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How the Monsanto Protection Act snuck into law

Slipped into the Agricultural Appropriations Bill, which passed through Congress last week, was a small provision that's a big deal for Monsanto and its opponents. The provision protects genetically modified seeds from litigation in the face of health risks and has thus been dubbed the "Monsanto Protection Act" by activists who oppose the biotech giant. President Barack Obama signed the spending bill, including the provision, into law on Tuesday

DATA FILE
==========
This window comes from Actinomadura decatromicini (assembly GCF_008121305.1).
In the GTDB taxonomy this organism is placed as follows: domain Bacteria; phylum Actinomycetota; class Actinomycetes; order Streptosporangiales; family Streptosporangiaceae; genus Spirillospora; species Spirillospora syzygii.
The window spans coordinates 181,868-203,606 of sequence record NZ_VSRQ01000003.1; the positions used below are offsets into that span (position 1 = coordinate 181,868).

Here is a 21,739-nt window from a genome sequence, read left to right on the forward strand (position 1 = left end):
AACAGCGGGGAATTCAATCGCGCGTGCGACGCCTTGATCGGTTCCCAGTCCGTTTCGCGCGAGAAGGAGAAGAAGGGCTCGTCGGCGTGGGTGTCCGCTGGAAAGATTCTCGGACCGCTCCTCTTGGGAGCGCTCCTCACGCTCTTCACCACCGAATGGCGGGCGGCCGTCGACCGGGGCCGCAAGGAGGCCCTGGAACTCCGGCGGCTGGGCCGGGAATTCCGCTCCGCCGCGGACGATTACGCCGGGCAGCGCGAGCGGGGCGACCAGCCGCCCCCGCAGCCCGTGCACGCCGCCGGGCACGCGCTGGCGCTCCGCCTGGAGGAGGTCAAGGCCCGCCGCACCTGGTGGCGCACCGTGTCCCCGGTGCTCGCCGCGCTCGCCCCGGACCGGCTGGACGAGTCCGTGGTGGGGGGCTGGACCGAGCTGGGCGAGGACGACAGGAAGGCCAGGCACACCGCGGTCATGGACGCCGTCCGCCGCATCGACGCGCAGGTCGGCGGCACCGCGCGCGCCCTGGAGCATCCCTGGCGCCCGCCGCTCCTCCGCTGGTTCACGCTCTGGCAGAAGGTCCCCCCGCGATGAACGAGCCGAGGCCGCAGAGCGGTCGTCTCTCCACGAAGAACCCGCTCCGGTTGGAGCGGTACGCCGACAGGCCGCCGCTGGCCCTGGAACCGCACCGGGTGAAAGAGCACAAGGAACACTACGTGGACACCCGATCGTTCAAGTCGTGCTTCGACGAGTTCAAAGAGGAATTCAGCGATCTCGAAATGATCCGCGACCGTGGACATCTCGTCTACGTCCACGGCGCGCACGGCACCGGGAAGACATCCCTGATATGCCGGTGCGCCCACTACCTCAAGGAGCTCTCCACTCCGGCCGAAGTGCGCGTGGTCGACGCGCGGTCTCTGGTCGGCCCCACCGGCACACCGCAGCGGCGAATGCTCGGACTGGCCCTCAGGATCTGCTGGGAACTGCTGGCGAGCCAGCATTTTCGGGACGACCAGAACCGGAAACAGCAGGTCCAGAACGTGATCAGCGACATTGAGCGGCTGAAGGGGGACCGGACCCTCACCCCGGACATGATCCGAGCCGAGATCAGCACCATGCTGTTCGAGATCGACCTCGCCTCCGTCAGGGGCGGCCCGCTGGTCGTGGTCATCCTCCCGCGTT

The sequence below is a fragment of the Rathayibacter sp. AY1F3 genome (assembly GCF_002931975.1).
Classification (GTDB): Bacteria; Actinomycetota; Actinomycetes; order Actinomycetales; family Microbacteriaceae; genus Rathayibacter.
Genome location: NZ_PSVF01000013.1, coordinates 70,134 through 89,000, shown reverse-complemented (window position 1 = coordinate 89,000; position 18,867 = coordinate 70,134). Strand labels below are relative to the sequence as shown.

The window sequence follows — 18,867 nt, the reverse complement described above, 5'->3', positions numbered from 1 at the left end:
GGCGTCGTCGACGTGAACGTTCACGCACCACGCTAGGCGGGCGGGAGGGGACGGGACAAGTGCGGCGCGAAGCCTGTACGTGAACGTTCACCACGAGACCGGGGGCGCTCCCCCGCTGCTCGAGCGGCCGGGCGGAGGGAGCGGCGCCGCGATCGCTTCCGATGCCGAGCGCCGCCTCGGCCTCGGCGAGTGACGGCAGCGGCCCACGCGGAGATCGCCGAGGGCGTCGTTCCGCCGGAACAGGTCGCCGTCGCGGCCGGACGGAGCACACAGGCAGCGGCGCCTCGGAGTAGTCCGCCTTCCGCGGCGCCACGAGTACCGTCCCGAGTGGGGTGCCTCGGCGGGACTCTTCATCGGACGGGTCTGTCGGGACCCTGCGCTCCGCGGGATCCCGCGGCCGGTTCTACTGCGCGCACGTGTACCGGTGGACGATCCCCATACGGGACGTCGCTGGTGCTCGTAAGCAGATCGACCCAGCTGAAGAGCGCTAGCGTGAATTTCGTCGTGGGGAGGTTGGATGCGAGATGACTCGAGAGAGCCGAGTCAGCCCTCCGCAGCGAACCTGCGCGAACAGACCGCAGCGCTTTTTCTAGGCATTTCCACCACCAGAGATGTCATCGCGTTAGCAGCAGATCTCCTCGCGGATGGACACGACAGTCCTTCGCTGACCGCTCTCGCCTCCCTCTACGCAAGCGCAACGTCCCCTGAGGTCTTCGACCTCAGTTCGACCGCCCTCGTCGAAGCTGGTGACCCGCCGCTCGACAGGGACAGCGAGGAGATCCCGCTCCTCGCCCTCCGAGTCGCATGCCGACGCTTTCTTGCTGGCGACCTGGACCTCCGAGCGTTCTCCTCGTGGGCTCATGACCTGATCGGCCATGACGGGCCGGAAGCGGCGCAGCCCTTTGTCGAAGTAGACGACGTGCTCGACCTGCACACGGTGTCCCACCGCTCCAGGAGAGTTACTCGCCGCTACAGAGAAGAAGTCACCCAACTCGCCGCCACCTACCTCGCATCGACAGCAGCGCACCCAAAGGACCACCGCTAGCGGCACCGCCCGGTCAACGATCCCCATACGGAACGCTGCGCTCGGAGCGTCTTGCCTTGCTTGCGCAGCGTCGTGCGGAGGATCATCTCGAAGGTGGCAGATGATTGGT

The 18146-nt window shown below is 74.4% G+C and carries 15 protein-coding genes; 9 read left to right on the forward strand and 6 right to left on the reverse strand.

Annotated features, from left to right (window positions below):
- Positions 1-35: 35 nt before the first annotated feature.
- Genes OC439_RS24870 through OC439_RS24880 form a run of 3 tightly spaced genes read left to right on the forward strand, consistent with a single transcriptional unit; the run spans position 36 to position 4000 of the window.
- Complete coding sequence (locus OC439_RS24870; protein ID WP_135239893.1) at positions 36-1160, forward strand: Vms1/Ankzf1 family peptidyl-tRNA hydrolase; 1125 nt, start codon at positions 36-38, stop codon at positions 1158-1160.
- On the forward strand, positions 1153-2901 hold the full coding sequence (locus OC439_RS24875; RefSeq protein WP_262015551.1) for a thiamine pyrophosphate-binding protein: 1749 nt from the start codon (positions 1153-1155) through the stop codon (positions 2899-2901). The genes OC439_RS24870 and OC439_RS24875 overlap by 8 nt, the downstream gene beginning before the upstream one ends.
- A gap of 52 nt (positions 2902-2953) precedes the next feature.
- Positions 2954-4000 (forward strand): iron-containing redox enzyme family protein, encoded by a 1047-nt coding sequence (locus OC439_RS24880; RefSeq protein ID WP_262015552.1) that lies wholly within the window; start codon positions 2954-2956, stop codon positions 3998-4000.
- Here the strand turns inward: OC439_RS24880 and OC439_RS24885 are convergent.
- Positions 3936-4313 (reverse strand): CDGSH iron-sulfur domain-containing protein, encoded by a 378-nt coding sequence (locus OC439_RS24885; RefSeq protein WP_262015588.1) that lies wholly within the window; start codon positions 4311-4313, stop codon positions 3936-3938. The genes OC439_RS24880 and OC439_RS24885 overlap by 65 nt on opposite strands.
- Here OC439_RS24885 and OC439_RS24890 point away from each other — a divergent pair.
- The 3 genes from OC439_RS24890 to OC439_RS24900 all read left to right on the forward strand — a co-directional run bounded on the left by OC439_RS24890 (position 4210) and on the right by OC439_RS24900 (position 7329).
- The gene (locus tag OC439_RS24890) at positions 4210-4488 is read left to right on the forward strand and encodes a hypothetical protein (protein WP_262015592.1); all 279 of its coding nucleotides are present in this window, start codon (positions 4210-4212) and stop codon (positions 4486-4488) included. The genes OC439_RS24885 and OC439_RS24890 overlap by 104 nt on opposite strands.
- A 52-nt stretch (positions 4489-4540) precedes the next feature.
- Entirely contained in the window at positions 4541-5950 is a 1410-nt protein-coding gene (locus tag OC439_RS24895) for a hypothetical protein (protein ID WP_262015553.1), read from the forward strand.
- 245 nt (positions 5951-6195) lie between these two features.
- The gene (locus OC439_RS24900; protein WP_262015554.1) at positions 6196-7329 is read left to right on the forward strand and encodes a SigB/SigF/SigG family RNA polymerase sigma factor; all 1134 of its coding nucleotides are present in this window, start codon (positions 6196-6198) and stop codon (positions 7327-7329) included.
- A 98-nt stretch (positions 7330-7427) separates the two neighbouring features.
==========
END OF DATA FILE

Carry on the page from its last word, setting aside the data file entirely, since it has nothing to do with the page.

Since the act's passing, more than250,000 people have signed a petition opposing the provision and a rally, consisting largely of farmers organized by the Food Democracy Now network, protested outside the White House Wednesday. Not only has anger been directed at the Monsanto Protection Act's content, but the way in which the provision was passed through Congress without appropriate review by the Agricultural or Judiciary Committees. The biotech rider instead was introduced anonymously as the larger bill progressed -- little wonder food activists are accusing lobbyists and Congress members of backroom dealings.

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